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Joshua Messick sees himself foremost as a composer who uses hammered dulcimer as his sound palette, drawing on Celtic, Indian, Japanese and New Age influences. Since moving to Asheville, he’s established a strong following as a virtuosic innovator on the ancient multi-stringed instrument.

Messick will perform at the White Horse Black Mountain at 8 p.m. Saturday, July 26 with his new band Acoustic Storm, composed of some of the area’s most versatile and creative players - River Guerguerian on percussion, Max Dyer on cello and James Kylen on vibraphone and percussion. The ensemble translates the symphonic sweep of Messick’s musical vision into vibrant reality.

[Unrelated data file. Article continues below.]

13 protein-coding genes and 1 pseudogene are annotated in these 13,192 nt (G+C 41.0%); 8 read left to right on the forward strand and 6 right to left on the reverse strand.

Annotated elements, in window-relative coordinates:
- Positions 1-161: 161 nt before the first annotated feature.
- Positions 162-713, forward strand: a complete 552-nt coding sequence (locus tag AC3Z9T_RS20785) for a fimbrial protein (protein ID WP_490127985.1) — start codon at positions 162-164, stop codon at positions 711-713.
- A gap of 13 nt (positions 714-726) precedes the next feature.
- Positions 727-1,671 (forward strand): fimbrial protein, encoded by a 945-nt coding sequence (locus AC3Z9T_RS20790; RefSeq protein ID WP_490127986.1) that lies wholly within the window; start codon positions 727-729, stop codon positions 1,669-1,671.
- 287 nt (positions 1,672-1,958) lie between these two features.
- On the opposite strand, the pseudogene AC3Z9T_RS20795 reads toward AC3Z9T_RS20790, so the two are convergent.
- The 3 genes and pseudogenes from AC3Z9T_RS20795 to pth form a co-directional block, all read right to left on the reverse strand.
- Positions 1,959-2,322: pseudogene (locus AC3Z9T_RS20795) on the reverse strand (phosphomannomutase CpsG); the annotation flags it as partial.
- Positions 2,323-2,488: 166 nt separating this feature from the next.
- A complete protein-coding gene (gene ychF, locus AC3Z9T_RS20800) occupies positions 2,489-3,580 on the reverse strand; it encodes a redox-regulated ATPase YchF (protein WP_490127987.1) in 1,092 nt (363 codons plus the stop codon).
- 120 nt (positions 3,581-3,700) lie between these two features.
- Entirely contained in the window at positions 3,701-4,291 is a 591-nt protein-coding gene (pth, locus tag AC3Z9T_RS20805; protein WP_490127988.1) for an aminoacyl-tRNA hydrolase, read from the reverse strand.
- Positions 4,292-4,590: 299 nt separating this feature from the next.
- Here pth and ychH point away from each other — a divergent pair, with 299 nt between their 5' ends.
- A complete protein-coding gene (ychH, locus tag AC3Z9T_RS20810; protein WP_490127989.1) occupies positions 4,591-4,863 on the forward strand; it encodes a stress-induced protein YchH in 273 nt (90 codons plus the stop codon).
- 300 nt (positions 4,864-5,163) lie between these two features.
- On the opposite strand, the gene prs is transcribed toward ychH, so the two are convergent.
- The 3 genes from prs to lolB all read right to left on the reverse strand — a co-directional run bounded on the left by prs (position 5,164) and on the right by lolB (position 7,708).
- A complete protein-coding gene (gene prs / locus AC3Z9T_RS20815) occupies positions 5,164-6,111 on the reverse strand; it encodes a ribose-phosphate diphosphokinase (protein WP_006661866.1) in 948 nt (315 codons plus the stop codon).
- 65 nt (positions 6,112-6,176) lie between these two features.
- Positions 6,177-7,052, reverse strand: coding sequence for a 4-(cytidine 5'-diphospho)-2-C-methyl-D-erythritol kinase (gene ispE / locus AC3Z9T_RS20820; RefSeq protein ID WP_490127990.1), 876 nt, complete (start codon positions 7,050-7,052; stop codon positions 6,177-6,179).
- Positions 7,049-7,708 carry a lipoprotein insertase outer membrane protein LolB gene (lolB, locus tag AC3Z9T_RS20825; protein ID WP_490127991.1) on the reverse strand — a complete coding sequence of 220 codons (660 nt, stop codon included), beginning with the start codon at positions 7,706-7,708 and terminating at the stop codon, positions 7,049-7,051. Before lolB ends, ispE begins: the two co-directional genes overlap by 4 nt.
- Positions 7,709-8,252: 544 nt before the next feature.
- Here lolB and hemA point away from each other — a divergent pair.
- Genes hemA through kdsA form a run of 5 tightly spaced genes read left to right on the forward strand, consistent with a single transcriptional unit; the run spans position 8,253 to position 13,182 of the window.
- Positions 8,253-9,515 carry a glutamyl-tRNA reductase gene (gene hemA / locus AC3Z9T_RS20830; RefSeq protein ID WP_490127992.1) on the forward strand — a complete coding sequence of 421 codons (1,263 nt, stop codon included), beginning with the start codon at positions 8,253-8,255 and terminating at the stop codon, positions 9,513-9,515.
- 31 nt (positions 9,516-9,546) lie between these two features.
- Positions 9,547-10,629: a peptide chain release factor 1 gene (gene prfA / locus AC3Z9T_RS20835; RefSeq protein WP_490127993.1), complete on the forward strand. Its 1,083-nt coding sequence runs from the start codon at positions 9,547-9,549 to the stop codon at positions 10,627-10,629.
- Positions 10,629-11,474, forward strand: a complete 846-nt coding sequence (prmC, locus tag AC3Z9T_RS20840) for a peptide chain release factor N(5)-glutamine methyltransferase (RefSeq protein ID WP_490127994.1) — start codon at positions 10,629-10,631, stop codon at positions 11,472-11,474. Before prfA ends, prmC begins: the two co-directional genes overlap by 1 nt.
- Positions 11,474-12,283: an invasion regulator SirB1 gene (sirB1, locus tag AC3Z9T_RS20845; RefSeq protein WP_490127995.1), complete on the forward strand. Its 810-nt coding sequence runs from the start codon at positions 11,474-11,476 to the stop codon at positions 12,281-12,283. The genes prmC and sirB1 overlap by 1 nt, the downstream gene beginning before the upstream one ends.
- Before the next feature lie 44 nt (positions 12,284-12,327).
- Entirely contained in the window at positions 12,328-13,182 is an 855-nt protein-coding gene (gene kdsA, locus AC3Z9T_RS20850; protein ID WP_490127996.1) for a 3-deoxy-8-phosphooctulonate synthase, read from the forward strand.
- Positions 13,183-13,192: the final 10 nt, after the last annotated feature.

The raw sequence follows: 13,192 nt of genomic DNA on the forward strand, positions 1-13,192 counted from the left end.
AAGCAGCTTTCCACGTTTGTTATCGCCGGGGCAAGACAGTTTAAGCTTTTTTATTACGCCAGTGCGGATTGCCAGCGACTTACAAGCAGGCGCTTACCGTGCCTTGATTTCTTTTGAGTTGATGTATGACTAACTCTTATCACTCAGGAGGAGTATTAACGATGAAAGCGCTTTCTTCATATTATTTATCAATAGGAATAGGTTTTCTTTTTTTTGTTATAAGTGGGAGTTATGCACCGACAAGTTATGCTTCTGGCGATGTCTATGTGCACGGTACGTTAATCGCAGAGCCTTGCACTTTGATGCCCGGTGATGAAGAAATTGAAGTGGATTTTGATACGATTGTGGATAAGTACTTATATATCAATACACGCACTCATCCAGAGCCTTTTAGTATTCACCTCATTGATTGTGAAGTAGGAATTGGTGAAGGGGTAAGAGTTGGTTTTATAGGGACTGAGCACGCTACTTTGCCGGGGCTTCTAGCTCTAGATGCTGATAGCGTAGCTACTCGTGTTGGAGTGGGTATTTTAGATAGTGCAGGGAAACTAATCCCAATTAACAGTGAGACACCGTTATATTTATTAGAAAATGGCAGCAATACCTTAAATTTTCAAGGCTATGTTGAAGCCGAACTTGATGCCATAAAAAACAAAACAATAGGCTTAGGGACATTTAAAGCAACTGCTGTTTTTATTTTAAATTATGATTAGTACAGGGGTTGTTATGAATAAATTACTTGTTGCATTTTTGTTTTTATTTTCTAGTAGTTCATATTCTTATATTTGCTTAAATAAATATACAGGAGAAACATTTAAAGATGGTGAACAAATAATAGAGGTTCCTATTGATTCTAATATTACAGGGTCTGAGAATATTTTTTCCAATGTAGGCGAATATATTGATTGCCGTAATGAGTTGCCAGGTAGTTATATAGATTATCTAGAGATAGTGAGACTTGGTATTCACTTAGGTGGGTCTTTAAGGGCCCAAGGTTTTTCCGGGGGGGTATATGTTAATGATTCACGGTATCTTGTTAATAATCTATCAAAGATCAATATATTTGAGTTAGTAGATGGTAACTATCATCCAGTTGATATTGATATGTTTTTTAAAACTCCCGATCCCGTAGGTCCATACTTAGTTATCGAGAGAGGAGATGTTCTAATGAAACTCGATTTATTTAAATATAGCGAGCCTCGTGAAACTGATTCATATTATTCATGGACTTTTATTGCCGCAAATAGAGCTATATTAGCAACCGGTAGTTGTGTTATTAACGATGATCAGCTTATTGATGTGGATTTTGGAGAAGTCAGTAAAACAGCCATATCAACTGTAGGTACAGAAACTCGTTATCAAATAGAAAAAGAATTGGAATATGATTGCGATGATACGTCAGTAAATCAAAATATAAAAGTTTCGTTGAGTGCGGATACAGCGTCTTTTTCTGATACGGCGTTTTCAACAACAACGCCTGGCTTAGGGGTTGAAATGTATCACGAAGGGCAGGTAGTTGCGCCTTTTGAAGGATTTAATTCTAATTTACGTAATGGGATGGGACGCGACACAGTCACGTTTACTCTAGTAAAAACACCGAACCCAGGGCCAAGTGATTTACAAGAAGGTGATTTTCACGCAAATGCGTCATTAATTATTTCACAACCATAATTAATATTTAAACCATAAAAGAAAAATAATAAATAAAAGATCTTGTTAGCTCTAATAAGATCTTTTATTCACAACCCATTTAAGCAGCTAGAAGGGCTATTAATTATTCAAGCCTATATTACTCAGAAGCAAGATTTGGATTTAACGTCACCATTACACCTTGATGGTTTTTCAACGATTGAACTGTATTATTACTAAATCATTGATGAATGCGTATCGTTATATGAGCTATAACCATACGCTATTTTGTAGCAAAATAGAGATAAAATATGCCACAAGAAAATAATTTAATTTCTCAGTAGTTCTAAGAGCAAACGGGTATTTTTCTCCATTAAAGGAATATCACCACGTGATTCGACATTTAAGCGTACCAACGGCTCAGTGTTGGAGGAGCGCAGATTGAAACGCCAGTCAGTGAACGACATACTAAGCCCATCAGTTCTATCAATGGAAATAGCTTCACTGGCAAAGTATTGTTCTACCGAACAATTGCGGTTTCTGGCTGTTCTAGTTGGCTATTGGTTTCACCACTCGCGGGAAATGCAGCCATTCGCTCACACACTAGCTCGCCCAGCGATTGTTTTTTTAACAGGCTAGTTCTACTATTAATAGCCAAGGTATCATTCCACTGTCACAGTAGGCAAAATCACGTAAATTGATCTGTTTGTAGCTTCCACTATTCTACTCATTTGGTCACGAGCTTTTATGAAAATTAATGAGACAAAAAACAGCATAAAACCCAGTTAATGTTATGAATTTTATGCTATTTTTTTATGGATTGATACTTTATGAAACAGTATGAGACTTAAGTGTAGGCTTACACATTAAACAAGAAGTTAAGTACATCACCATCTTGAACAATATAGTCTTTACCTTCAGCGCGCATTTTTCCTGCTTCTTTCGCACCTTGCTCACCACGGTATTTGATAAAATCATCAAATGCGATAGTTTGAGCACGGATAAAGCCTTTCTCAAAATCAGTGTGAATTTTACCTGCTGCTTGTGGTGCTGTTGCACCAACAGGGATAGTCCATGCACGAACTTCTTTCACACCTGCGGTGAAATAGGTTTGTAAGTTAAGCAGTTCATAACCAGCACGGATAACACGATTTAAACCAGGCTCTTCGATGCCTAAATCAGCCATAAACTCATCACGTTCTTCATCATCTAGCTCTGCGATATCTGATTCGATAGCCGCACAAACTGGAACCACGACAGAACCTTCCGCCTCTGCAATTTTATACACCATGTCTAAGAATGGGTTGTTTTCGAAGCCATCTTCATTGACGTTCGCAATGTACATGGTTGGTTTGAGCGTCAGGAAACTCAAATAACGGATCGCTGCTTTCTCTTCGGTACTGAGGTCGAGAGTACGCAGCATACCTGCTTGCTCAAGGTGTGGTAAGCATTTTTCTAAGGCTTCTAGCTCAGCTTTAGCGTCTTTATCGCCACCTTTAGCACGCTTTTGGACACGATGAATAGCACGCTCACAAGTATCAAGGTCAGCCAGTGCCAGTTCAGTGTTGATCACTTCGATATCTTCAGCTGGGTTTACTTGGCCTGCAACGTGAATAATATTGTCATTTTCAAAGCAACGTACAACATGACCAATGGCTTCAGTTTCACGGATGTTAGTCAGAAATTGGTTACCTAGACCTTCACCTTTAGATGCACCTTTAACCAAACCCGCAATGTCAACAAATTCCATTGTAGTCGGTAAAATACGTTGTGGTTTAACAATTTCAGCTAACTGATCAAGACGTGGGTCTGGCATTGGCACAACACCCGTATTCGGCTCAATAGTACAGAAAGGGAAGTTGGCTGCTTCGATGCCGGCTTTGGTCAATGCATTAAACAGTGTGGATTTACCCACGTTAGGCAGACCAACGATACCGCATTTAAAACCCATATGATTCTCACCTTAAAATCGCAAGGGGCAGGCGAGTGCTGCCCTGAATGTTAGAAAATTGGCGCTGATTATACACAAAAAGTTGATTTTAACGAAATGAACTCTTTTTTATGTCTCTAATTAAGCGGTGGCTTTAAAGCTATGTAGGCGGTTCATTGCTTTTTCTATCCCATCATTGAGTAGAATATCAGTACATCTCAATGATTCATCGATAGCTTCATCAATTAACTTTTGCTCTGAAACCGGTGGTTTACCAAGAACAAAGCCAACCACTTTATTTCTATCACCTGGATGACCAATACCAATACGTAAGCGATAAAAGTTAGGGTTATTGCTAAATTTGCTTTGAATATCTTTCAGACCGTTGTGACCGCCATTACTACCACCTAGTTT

Upon hearing the sound of the hammered dulcimer at age 4, Messick promised his mother he would learn to play the instrument. He more than made good on his promise, becoming the 2003 National Hammered Dulcimer Champion at Winfield, Kansas at age 18. The hammered dulcimer, a forerunner of the piano, has its roots in the ancient Middle East, but travelers introduced it into many parts of Asia and Europe, and Europeans brought it to America. Unlike the unrelated Appalachian dulcimer, the trapezoidal body carries many pairs of strings which are struck by small hammers, producing percussive sounds that can range from powerful to ethereal.

Messick’s dulcimer was made by Black Mountain master luthier Jerry Read Smith, who also helped convince Messick that the Asheville area was the place for him.

“I’ve put my entire life into this music,” says Messick. “Music is the sound of the human spirit and for me is prayer without words.”

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